Report: Apple music streaming nixed over royalties | iLounge News

Report: Apple music streaming nixed over royalties

Apple planned to build its own Pandora-style music streaming service—allegedly as a new iPhone 5 feature—until talks with the world’s largest music publisher Sony/ATV reached a late impasse, according to the New York Post. The two companies couldn’t agree on a per-song rights fee, sources said, dashing the possible deal. While those rights are normally a tenth of a penny per stream, Sony/ATV sought a higher rate from Apple. According to the report, Sony/ATV is also reportedly set to leave the ASCAP and BMI copyright associations, throwing a wrench into future negotiations with other services over streaming rights. [via CNET]

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Can I slap both these companies?

Apple: Guess what? You’re falling behind instead of leading. More and more, your overpriced hardware is merely the agnostic platform that users are utilizing to access someone else’s services (Netflix, HBO, Hulu, Pandora, Spotify, podcasting, Youtube, Amazon etc.). So, for crying out loud, if you have to cut back on your massive, industry leading profit margins a little bit to build something that might just keep people married to your platform, you might want to think about it instead of deciding you can’t afford more than a $0.001/song, because guess who’s not going to worry about these details? Jeff Bezos, who is building media services that make your services, including iCloud, look like amateur hour stuff.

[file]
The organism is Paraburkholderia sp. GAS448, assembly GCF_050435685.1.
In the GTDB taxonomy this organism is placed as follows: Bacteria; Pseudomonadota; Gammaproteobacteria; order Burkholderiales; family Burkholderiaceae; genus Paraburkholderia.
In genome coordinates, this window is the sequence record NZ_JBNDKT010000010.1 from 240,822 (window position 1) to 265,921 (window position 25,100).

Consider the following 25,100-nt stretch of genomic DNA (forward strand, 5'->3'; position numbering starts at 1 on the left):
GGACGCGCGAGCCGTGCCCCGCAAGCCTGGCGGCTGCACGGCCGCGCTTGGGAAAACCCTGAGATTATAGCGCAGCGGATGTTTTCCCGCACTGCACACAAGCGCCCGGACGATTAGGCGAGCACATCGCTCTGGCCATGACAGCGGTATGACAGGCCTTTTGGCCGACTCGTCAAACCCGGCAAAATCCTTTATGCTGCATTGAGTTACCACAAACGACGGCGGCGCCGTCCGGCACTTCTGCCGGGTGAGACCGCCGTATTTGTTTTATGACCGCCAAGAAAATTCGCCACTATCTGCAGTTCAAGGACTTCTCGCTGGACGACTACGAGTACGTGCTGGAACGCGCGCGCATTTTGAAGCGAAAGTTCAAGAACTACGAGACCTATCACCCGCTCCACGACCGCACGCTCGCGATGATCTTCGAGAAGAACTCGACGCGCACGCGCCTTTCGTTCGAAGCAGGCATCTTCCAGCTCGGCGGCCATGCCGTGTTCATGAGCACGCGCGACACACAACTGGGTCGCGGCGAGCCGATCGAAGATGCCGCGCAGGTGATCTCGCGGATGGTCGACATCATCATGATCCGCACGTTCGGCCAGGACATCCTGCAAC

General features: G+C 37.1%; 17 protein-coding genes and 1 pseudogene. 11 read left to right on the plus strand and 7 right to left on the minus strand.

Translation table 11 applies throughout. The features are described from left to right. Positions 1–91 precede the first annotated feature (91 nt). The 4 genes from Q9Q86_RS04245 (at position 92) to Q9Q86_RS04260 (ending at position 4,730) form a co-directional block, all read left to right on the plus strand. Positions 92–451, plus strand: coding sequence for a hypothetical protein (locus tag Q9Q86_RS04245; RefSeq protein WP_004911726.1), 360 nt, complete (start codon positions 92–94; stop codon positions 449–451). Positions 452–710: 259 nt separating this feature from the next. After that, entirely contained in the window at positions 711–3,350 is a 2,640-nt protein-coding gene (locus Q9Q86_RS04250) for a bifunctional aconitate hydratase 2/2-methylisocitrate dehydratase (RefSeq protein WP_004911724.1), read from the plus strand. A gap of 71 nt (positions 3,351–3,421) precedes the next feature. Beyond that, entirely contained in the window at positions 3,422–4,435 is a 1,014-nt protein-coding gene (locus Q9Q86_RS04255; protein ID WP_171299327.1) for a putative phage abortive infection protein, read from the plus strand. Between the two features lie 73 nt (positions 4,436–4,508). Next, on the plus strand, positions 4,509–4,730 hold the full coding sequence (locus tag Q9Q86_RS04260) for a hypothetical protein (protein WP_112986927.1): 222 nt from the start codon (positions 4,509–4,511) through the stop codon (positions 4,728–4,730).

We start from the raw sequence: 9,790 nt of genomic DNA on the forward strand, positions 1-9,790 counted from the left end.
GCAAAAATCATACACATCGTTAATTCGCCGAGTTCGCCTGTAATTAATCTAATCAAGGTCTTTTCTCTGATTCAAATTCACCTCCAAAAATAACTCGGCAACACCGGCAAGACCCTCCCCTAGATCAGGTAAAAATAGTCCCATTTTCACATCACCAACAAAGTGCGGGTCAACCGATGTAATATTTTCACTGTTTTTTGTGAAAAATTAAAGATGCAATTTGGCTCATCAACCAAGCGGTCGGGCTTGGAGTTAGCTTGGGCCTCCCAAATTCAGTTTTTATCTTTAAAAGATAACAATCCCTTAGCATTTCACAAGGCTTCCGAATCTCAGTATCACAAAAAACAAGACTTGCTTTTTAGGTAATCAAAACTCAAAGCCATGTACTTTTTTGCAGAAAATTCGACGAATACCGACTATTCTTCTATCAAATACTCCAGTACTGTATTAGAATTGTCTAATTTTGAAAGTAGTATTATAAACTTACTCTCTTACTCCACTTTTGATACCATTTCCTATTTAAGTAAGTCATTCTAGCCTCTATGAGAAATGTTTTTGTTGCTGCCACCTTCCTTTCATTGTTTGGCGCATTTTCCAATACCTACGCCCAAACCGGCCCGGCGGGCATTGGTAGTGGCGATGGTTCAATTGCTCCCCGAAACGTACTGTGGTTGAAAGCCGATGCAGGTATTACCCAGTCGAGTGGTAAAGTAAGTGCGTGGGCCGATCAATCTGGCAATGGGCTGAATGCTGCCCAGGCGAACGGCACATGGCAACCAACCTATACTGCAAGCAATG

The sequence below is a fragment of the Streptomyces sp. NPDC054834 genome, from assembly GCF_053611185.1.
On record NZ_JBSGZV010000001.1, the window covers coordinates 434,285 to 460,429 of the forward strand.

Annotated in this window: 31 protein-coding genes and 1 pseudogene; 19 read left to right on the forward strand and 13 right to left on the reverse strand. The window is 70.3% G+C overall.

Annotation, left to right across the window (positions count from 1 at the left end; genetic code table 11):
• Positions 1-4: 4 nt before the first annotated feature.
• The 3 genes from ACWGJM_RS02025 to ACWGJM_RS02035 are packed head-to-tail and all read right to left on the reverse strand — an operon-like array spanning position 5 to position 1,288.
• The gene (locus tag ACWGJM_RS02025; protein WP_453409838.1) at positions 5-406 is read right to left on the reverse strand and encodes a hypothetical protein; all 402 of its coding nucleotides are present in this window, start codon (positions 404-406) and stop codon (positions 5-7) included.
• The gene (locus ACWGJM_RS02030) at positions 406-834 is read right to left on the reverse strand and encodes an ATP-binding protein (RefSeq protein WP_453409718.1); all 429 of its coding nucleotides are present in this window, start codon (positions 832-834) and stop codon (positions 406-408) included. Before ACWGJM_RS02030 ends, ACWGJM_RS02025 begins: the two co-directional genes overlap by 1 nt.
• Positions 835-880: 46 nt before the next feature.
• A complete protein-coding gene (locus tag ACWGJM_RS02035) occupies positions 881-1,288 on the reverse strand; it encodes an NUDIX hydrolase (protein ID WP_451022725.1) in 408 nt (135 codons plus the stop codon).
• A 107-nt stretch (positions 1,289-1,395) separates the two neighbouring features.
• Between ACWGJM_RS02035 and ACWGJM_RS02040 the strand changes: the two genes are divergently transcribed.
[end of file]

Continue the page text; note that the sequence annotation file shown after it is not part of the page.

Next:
Sony: Guess what? Your entire back catalog, your ENTIRE back catalog, was “stolen” ages ago. Streaming is your way of invalidating all that so-called IP theft and using the carrot of convenience to continue to generate profit off of your massive back catalog. On demand streaming services are clearly a big part of the picture going forward and Apple is, for now, still the single biggest music retailer and the single biggest vendor for portable entertainment devices. If something causes Apple to lose this position, you’ll be dealing with Amazon and they most certainly do not give a pig’s fart about accommodating antiquated labels that have outlived their usefulness in the world.

Posted by Code Monkey on September 28, 2012 at 5:36 PM (CDT)

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